Monday , July 26 2021

Malaria, a disease without eradication



Female anopheles mosquitoes with a single bite can transmit parasites that cause malaria or malaria. Mosquitoes don't know the limits or limits. Females seek blood to feed their offspring and go from body to body transmitting diseases in cycles that are very difficult to remove. But it is not impossible

In Panama, malaria is a stalker disease, and the largest number of cases is reported to indigenous people.

The parasites that transmit malaria are five species, according to the Pan American Health Organization (PAHO), but the two most dangerous are Plasmodium vivax and Plasmodium falciparum, the latter can worsen the patient's health condition and cause death

Epidemiological records from the Ministry of Health (Minsa) show that Plasmodium vivax and Plasmodium falciparum circulate in the country, and that when comparing cases of people presenting disease until October this year with those reported last year for the same month, there was an increase of 48 cases. In 2017 there were 531, while this year the number rose to 579.

This latest report also shows that an increase in people with malaria is expected, because there has been a Plasmodium vivax outbreak in the Sungai Tuira community, Darién province, in the Guna Yala region (La Miel, Puerto Obaldía and Playón Chico) and in the Ngäbe Buglé and Colón regions .

The challenge

Facing this situation, Minsa and the Gorgas Memorial Institute for Health Studies (IECGES) took up the challenge of eradicating malaria in 2020 as part of the Strategic Plan for Elimination (PEEM) of Malaria, signed last April between the health authorities and PAHO representatives, where needed to be proposed to achieve the elimination of indigenous cases in this country.

Among the steps that must be taken are active search of cases, integral approaches, community orientation and intra-domiciliary spraying.

In fact, data from Epidemiology show that until last October, 549 autochthonous cases and 30 imported malaria cases have been reported. And throughout 2017, there were 599 autochthonous cases and 31 imported cases, that is, a total of 630 people presented the disease.

In this sense, the Minsa Epidemiology Department reports that cases of the disease persist in indigenous areas because they have not been able to eliminate the focus of malaria.

In addition, the main problem they encountered was language differences between indigenous population groups and health officials who came to this area with prevention and control programs.

Epidemiology officials report that during workshops with entities, they show gaps in diagnosis, treatment, research and responses, which is why PEEM relies on these aspects.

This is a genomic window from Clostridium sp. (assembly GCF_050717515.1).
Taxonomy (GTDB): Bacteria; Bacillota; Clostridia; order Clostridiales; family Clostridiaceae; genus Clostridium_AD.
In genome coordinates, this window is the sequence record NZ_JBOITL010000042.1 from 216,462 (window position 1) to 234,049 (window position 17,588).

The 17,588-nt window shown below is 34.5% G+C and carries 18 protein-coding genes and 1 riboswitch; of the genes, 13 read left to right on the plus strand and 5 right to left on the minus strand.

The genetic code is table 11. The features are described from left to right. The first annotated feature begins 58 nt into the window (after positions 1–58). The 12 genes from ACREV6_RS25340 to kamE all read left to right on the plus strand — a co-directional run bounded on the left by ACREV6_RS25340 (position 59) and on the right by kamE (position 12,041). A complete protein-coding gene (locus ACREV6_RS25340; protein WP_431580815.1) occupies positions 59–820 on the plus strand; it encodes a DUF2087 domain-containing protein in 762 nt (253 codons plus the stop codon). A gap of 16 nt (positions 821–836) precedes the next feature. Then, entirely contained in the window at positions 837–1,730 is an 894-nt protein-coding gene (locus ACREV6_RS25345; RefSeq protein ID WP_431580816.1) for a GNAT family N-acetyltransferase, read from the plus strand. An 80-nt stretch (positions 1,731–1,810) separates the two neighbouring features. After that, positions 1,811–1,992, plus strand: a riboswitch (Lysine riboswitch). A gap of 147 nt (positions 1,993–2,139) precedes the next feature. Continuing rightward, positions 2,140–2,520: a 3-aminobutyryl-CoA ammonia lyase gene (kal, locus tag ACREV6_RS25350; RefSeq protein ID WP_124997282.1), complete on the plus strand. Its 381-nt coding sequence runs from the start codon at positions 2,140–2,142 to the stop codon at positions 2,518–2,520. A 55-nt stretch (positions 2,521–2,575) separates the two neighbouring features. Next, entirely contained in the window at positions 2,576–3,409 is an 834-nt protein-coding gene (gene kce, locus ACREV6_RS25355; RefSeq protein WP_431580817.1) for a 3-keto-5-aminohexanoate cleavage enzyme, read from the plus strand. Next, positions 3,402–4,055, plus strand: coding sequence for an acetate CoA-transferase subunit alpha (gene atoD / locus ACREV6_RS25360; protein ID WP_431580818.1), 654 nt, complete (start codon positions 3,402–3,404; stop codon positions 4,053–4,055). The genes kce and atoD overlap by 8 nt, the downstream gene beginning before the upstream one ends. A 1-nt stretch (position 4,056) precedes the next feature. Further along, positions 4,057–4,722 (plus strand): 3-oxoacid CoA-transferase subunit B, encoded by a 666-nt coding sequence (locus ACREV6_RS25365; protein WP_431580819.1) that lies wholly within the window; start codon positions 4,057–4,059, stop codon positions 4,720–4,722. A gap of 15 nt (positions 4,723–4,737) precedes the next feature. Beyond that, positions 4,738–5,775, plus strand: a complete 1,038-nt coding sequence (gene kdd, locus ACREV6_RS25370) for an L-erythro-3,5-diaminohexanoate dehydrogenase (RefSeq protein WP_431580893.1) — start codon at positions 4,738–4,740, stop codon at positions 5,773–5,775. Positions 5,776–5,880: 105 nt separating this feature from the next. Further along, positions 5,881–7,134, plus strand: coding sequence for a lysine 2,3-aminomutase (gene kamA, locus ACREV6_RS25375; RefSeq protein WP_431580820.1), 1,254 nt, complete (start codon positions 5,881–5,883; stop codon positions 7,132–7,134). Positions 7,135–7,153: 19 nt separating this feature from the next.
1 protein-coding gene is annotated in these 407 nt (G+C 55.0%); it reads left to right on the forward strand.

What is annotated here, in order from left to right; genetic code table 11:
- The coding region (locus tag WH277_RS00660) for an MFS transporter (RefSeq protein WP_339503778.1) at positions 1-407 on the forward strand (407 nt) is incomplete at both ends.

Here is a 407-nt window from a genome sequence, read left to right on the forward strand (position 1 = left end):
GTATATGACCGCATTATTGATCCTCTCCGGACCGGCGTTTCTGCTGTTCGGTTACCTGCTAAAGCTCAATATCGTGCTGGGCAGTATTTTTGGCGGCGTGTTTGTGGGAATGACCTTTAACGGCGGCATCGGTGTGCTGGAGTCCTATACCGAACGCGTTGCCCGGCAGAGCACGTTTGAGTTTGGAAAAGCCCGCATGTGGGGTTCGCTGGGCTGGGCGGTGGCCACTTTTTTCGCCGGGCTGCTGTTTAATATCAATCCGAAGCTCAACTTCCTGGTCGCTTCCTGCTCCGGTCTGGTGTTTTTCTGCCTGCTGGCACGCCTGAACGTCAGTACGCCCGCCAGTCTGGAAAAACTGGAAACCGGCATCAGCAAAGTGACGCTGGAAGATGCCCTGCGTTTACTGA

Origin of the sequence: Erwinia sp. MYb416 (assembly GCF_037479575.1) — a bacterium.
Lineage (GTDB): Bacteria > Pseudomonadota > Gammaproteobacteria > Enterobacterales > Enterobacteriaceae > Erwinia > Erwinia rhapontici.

Deputy Minister of Health, Eric Ulloa, explained that as a country we would not progress, not only against mosquito fights, vectors; but in active search for cases, where we have to work with communities, promoters, with associations to actively look for cases and treat them quickly to reduce transmission.

He added that there were several obstacles, such as the spread of local endemic, endemic areas located on international borders, the socio-cultural characteristics of the indigenous population, among others.

Advice and study

Meanwhile, Icges scientists Nicanor Obaldía III recommend a multi-sectoral approach involving MINSA, the Ministry of Housing, Deputy Minister of Indigenous Affairs, among other entities, to direct efforts towards an endemic focus (improve housing and drainage systems, and slander and eliminate breeding sites from mosquito).

He stated that they were conducting research which they hoped to form part of a basis to propose the establishment of a molecular epidemiological surveillance system of imported or revived parasites in Panama and Mesoamerica. [desde la península de Yucatán en México, Centroamérica y Panamá].

Researchers point out that this proposal intends to determine genetic diversity and population structure, to understand epidemiology or disease dynamics, and transmission biology, which are key elements for the successful implementation of elimination programs. .

De Obaldía III confirmed that the initial results of this study were titled Genetic diversity and population structure of human malaria parasites in Panama they showed that during 2007-2012 the Plasmodium vivax parasite circulating in Panama was in a "clonal" phase (highly genetically or cross-linked), which showed low diversity, resulting in low transmission. These results provide evidence of progress towards elimination.


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